The chances have increased for a potentially major snowstorm that will end the month of January and usher in February, bringing a half-foot or more of accumulation.
The storm moving west to east is expected to arrive on Sunday, Jan. 31, and linger into Tuesday, Feb. 2. (See the first image above.)
The National Weather Service in a Hazardous Weather Outlook statement issued early Thursday morning, Jan. 28 that the storm could bring 6 or more inches of snow to the area late Sunday night into Tuesday.
'Strong Northeast winds, coastal flooding, and beach erosion will be possible," the statement said. "At this time, there remains a fair amount of uncertainty with the low track and timing to be specific with details."
A blast of Arctic air will precede the storm. (See the second and third images above.)
Thursday, Jan. 28 will start out mostly cloudy before skies clear in the afternoon on a breezy day with a high temperature around 30 degrees and wind-chill values between 10 and 15 degrees. Wind gusts will be as high as 30 miles per hour in some parts of the region.
The temperature will plummet to the low teens overnight with wind-chill values between -5 and 5.
Friday, Jan. 29 will be mostly sunny, blustery, and cold. The high temperature will only in the low to mid 20s with wind speed between 18 and 25 mph. Wind chill values will be between -10 and zero degrees.
Saturday, Jan. 30 will be sunny with a high temperature in the mid 30s.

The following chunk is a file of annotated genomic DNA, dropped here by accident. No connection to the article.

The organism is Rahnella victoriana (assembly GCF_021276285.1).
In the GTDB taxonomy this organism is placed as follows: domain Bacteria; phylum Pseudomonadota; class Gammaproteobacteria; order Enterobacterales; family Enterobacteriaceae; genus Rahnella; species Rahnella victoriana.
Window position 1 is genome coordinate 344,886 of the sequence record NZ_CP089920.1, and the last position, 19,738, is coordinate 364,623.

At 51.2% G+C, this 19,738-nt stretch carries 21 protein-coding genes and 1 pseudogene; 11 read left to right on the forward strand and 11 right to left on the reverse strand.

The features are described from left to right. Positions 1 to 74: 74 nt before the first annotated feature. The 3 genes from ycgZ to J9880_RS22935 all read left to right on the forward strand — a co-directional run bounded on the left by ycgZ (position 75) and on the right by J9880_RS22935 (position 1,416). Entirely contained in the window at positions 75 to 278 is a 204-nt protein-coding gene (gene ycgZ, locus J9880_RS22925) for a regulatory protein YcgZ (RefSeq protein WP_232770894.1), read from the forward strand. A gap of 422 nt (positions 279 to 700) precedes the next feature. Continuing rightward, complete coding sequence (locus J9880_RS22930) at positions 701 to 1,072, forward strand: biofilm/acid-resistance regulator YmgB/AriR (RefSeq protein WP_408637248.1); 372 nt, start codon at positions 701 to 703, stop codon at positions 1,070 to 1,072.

Sunday will start out partly sunny before clouds thicken by midday, followed by a chance for snow. The high temperature will only be around 32 degrees.
According to current models, the storm system is expected to develop Sunday night.
"How much snow falls from the mid-Atlantic and central Appalachians to New England may depend on whether the storm re-strengthens or a secondary storm forms along the Atlantic coast on Monday," AccuWeather Forecasting Manager Dan DePodwin said.
"A stronger storm or near-coast secondary storm would have the potential to bring heavy snow to the Northeast while a weaker storm or no secondary storm might only bring light and easily managed precipitation."
It's too early to predict more precise snowfall accumulation totals as there is uncertainty surrounding the track and strength of the early-week storm system.
Check back to Daily Voice for updates.
Click here to sign up for Daily Voice's free daily emails and news alerts.